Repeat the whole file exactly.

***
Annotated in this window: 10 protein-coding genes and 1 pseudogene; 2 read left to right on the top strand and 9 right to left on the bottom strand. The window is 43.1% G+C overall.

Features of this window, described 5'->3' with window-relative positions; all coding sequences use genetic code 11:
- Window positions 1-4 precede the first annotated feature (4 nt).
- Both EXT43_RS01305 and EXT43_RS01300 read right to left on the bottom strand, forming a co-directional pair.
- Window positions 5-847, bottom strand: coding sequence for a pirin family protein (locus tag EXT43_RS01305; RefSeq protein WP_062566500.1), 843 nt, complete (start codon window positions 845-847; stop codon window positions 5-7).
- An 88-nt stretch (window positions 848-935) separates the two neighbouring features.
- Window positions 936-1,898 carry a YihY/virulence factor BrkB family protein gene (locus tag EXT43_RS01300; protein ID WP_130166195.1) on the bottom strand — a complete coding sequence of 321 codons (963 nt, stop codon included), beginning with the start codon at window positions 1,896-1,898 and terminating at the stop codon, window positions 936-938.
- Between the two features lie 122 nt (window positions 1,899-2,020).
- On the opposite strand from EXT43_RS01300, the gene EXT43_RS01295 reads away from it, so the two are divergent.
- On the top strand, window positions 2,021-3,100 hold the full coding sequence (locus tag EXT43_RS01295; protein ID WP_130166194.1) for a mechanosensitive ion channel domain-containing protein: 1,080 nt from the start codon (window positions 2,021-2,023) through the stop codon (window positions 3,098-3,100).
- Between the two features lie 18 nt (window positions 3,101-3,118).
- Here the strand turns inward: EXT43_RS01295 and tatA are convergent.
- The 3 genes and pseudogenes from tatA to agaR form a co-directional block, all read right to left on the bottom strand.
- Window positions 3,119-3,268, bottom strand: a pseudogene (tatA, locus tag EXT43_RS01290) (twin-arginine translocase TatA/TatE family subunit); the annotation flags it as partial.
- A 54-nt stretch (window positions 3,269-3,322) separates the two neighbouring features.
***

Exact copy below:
Annotated in this window: 10 protein-coding genes and 1 pseudogene; 2 read left to right on the top strand and 9 right to left on the bottom strand. The window is 43.1% G+C overall.

Features of this window, described 5'->3' with window-relative positions; all coding sequences use genetic code 11:
- Window positions 1-4 precede the first annotated feature (4 nt).
- Both EXT43_RS01305 and EXT43_RS01300 read right to left on the bottom strand, forming a co-directional pair.
- Window positions 5-847, bottom strand: coding sequence for a pirin family protein (locus tag EXT43_RS01305; RefSeq protein WP_062566500.1), 843 nt, complete (start codon window positions 845-847; stop codon window positions 5-7).
- An 88-nt stretch (window positions 848-935) separates the two neighbouring features.
- Window positions 936-1,898 carry a YihY/virulence factor BrkB family protein gene (locus tag EXT43_RS01300; protein ID WP_130166195.1) on the bottom strand — a complete coding sequence of 321 codons (963 nt, stop codon included), beginning with the start codon at window positions 1,896-1,898 and terminating at the stop codon, window positions 936-938.
- Between the two features lie 122 nt (window positions 1,899-2,020).
- On the opposite strand from EXT43_RS01300, the gene EXT43_RS01295 reads away from it, so the two are divergent.
- On the top strand, window positions 2,021-3,100 hold the full coding sequence (locus tag EXT43_RS01295; protein ID WP_130166194.1) for a mechanosensitive ion channel domain-containing protein: 1,080 nt from the start codon (window positions 2,021-2,023) through the stop codon (window positions 3,098-3,100).
- Between the two features lie 18 nt (window positions 3,101-3,118).
- Here the strand turns inward: EXT43_RS01295 and tatA are convergent.
- The 3 genes and pseudogenes from tatA to agaR form a co-directional block, all read right to left on the bottom strand.
- Window positions 3,119-3,268, bottom strand: a pseudogene (tatA, locus tag EXT43_RS01290) (twin-arginine translocase TatA/TatE family subunit); the annotation flags it as partial.
- A 54-nt stretch (window positions 3,269-3,322) separates the two neighbouring features.